U.S. Pat. No. 6,589,940, assigned to Dynavax Technologies Corp., discloses immunostimulatory oligonucleotide compositions. These oligonucleotides comprise an immunostimulatory octanucleotide sequence. These oligonucleotides can be administered in conjunction with an immunostimulatory peptide or antigen. Methods for modulating an immune response upon administration of the oligonucleotide are also disclosed. In addition, an in vitro screening method to identify oligonucleotides with immunostimulatory activity is provided.

U.S. Pat. No. 6,562,798, assigned to Dynavax Technologies Corp., discloses immunomodulatory oligonucleotide compositions, including immunostimulatory hexanucleotide sequence comprising a modified cytosine. These oligonucleotides can be administered in conjunction with an immunomodulatory peptide or antigen. Methods of modulating an immune response upon administration of the oligonucleotide comprising a modified immunostimulatory sequence are also disclosed.

PCT WO 03/014316 A2, assigned to Dynavax Technologies Corp., discloses compositions and methods for immunomodulation of individuals. Immunomodulation is accomplished by administration of immunomodulatory polynucleotide/microcarrier (IMO/MC) complexes comprising 3-6 mer immunomodulatory oligonucleotides. The IMO/MC complexes may be covalently or non-covalently bound. Also disclosed are immunomodulatory compositions comprising a 3-6 mer IMO encapsulated in an MC.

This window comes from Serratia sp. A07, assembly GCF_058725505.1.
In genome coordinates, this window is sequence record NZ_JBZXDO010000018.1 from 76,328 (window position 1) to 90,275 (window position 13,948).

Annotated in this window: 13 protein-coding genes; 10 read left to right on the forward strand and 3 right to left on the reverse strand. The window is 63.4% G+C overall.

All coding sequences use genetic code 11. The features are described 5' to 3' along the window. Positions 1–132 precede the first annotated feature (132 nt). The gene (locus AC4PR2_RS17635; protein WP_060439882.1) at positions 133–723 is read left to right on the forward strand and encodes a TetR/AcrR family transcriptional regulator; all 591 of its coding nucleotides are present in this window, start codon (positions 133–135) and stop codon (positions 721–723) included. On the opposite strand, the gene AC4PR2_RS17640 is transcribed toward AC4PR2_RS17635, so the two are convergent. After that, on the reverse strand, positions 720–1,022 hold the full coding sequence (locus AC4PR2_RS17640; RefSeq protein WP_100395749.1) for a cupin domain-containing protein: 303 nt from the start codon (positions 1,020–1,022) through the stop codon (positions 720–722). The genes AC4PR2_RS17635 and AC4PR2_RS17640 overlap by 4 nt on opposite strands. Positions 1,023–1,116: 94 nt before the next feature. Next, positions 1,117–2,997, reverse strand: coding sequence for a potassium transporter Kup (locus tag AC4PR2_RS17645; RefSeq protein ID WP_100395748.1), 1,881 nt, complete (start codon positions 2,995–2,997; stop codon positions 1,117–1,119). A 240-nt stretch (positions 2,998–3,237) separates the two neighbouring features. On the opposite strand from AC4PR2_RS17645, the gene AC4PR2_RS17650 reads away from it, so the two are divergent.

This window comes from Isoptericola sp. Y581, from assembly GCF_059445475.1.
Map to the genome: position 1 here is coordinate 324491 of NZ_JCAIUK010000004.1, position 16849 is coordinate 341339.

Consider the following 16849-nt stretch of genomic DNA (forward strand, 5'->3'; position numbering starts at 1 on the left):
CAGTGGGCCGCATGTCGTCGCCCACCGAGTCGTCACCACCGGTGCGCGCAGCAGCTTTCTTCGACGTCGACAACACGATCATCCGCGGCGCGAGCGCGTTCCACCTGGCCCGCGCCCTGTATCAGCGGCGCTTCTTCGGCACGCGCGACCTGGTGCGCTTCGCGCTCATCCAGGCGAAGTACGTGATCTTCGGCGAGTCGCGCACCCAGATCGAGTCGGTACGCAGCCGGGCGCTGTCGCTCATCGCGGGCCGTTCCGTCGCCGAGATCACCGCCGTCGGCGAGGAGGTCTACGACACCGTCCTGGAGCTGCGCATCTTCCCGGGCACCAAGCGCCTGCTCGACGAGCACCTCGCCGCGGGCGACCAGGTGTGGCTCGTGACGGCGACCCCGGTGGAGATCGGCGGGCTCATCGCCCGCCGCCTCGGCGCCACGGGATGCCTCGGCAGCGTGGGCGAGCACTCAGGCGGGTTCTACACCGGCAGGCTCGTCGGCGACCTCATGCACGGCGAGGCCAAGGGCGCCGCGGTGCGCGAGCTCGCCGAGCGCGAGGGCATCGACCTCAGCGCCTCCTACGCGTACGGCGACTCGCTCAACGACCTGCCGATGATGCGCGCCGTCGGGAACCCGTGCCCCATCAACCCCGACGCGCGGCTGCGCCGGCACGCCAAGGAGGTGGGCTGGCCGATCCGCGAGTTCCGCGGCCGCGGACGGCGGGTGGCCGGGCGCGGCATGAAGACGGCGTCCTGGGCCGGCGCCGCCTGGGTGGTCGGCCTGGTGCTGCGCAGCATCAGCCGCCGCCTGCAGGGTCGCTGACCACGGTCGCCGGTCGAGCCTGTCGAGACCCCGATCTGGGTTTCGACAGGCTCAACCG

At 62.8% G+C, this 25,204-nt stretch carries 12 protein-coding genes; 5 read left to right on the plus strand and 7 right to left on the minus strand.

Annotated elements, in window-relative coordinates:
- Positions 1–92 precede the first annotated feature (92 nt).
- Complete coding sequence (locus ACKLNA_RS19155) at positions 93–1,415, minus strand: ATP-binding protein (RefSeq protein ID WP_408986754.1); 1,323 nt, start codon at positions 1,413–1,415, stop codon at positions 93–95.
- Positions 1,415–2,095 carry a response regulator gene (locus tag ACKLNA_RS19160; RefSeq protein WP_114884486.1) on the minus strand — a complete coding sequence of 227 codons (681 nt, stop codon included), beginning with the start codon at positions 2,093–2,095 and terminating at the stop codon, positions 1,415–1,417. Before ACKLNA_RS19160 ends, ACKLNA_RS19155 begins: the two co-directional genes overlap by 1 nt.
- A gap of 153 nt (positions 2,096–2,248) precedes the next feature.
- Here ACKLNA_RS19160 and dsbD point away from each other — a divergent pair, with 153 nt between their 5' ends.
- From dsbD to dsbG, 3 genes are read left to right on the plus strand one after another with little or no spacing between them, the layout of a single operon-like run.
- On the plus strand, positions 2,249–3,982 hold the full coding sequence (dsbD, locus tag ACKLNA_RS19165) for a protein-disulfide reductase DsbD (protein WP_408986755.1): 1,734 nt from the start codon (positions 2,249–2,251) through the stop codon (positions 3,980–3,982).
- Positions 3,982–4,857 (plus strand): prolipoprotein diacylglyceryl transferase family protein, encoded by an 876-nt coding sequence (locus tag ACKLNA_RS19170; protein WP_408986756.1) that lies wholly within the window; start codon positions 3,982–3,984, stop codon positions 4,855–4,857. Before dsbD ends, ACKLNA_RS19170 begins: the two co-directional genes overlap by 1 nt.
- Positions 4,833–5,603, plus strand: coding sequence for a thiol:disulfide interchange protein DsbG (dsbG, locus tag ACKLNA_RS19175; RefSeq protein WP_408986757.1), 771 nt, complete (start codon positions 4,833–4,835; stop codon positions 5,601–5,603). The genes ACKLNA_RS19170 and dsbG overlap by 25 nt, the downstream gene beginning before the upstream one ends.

PCT WO 03/000922 A2, assigned to Dynavax Technologies Corp., discloses immunomodulatory compounds and methods for immunomodulation of individuals using the immunomodulatory compounds.

PCT WO 02/052002 A2, assigned to Dynavax Technologies Corp., discloses immunomodulatory polynucleotides and methods for immunomodulation of individuals using the immunomodulatory polynucleotides.

PCT WO 01/68144 A2 and PCT WO0168143 A2 assigned to Dynavax Technologies Corp., disclose compositions and methods for immunomodulation of individuals. Immunomodulation is accomplished by administration of immunomodulatory polynucleotide/microcarrier (IMP/MC) complexes. The IMP/MC complexes may be covalently or non-covalently bound, and feature a polynucleotide comprising at least one immunostimulatory sequence bound to a biodegradable microcarrier or nanocarrier.

PCT WO 01/68117 A2, assigned to Dynavax Technologies Corp., discloses methods for the treatment of papillomavirus infections. A polynucleotide comprising an immunstimulatory sequence is administered to an individual who has been exposed to or infected by papillomavirus. The polynucleotide is not administered with papillomavirus antigen. Administration of the polynucleotide results in amelioration of symptoms of papillomavirus infection.